It was New Year's Day, 1925, at the Rose Bowl, and the final contest for Notre Dame's famed Four Horsemen. The opponent, Stanford, was ready for an Irish offensive punch which had been headlined across the nation. Instead, it was the defensive prowess of Elmer Layden which buried Stanford, 27-10. Layden, the heaviest of the Four Horsemen at 162 pounds, scored first on a three-yard run before turning a pair of interceptions into touchdowns of 78 and 60 yards. He had tallied three of four Irish touchdowns to provide a final triumph in a perfect ten-game season which brought Notre Dame its first undisputed national championship. Layden was the leading Irish pass-interceptor that season, but his unique running style was equally uncanny. "He developed a straight-line dive that made him one of the most unusual halfbacks in football", praised coach Knute Rockne. The Irish posted a combined record of 27-2-1 during Layden's varsity career. He later served as Irish head coach from 1934 to 1940, compiling a record of 47-13-3 before leaving to become Commissioner of the National Football League for six seasons.

1951

Knute "Rock" Rockne

Coach

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1951

Knute "Rock" Rockne

Position:
Coach
School
University of Notre Dame, 1918 to 1930
Inducted:
1951
Place of Birth:
Voss, Norway
Date of Birth:
March 4/1888
Place of Death:
Bazaar, KS
Date of Death:
March 31/1931
Wins:
105
Losses:
12
Ties:
5
Winning percentage:
0.881

Biography

To answer the debate as to who was college football's greatest coach, the argument must always begin with Notre Dame's Knute Rockne. His .881 winning percentage is the highest in major college football history. He had five undefeated seasons, and six others where he lost just one game. His teams won three national titles and he made Notre Dame a team with a national following. From 1918 to 1930, Rockne's Notre Dame elevens had a 105-12-5 record. Rockne's electric personality and the stylish play of his teams captured public imagination during the "Golden Age" of sports in the Roaring Twenties. He perfected such maneuvers as the Notre Dame Shift and helped change the game from one of brute strength to one of speed and deception. His style of play was adopted by countless teams and six of his players would become Hall of Fame coaches. He coached legendary athletes such as George Gipp, Hunk Anderson, Rip Miller, and of course, the Four Horsemen - Harry Stuhldreher, Jim Crowley, Don Miller and Elmer Layden. Then, on March 31, 1931, America and the world mourned the news - Knute Rockne had died in a plane crash at Bazaar, Kansas at the age of 43. Will Rogers paid this tribute: "Notre Dame was Knute Rockne's address, but every gridiron in America was his home."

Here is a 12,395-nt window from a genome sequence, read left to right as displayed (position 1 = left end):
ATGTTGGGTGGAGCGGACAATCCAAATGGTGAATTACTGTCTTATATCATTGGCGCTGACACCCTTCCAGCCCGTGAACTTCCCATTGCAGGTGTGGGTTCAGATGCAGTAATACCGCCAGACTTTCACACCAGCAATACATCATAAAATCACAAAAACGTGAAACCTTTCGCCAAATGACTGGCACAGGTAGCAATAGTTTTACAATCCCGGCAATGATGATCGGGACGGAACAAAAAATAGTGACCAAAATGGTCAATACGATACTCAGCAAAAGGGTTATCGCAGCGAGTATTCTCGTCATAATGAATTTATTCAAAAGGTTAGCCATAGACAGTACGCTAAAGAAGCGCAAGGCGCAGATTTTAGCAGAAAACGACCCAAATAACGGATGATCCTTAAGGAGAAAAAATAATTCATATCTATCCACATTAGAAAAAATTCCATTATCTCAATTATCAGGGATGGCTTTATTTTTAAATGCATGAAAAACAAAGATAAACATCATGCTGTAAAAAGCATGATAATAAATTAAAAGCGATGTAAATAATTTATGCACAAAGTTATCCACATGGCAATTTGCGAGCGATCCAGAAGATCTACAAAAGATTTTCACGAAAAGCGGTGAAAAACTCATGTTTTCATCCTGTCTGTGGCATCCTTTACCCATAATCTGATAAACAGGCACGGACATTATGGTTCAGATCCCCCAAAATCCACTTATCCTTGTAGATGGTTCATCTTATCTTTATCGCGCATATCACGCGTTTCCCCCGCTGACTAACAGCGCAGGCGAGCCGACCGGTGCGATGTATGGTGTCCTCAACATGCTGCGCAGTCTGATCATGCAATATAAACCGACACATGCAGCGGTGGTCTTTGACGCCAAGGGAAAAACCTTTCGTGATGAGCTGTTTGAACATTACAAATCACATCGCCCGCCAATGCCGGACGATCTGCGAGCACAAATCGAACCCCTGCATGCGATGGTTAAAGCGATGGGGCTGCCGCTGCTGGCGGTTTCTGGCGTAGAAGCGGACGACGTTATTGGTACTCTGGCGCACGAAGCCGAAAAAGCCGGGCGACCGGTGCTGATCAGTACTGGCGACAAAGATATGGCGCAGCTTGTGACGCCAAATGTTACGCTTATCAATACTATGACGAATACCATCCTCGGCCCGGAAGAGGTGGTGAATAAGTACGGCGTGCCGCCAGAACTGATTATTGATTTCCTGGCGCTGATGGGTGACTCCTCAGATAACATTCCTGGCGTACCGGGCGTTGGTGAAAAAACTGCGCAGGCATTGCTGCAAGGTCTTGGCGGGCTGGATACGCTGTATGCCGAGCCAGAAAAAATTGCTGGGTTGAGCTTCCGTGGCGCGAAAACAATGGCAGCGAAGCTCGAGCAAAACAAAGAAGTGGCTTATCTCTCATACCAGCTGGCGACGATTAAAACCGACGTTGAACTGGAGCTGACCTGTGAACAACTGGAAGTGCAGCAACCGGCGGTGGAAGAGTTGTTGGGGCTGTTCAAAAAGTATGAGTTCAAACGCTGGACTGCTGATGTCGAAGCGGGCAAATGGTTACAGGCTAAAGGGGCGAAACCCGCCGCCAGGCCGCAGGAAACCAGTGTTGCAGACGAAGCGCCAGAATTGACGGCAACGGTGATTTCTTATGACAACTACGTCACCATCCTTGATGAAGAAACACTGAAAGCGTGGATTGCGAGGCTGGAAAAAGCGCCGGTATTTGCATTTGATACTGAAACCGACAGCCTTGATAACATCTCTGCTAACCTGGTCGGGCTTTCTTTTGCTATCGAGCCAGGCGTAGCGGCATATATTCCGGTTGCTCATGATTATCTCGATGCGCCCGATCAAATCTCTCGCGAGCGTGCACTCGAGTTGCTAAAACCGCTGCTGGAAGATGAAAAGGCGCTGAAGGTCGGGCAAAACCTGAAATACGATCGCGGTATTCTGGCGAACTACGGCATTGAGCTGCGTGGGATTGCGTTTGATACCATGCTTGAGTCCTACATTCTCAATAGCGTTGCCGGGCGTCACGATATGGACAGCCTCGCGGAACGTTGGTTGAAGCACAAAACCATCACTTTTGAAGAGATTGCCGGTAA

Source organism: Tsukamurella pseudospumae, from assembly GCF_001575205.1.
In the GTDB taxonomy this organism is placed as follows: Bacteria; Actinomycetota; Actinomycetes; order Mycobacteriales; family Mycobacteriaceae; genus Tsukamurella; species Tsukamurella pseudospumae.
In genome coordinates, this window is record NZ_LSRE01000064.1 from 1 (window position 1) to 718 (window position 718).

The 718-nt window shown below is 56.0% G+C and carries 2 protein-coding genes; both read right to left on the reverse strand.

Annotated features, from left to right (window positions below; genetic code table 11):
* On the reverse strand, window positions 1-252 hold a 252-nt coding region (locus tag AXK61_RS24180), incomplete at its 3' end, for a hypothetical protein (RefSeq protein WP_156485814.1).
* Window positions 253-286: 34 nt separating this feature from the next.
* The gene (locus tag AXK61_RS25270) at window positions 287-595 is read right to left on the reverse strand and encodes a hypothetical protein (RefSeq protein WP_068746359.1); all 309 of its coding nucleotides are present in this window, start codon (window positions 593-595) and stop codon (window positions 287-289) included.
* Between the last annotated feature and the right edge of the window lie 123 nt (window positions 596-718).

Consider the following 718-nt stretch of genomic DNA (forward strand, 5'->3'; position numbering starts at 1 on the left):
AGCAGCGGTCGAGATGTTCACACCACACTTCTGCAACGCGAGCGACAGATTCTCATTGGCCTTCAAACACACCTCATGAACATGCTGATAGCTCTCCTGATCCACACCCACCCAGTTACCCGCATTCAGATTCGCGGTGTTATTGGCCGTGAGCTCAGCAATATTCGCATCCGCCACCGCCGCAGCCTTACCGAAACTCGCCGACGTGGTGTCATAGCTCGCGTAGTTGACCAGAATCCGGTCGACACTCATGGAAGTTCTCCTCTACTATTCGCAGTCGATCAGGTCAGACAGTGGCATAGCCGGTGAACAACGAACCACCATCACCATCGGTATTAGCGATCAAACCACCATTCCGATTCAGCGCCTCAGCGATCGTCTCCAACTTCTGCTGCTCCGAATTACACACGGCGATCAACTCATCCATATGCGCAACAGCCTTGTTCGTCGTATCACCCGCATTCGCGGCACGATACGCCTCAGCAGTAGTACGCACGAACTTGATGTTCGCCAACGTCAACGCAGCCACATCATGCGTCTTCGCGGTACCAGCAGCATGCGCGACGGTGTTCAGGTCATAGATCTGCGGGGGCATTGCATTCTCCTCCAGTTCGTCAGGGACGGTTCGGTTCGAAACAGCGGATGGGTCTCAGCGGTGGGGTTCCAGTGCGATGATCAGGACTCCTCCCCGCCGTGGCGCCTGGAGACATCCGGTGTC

1951

Bill Roper

Coach

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1951

Bill Roper

Position:
Coach
Schools
Princeton University, 1906 to 1908
Princeton University, 1920 to 1930
Swarthmore College, 1915 to 1916
Princeton University, 1910 to 1911
Virginia Military Institute, 1903 to 1904
University of Missouri, 1909 to 1909
Inducted:
1951
Place of Birth:
Philadelphia, PA
Date of Birth:
August 22/1880
Place of Death:
Philadelphia, PA
Date of Death:
December 10/1933
Wins:
112
Losses:
37
Ties:
19
Winning percentage:
0.723

Biography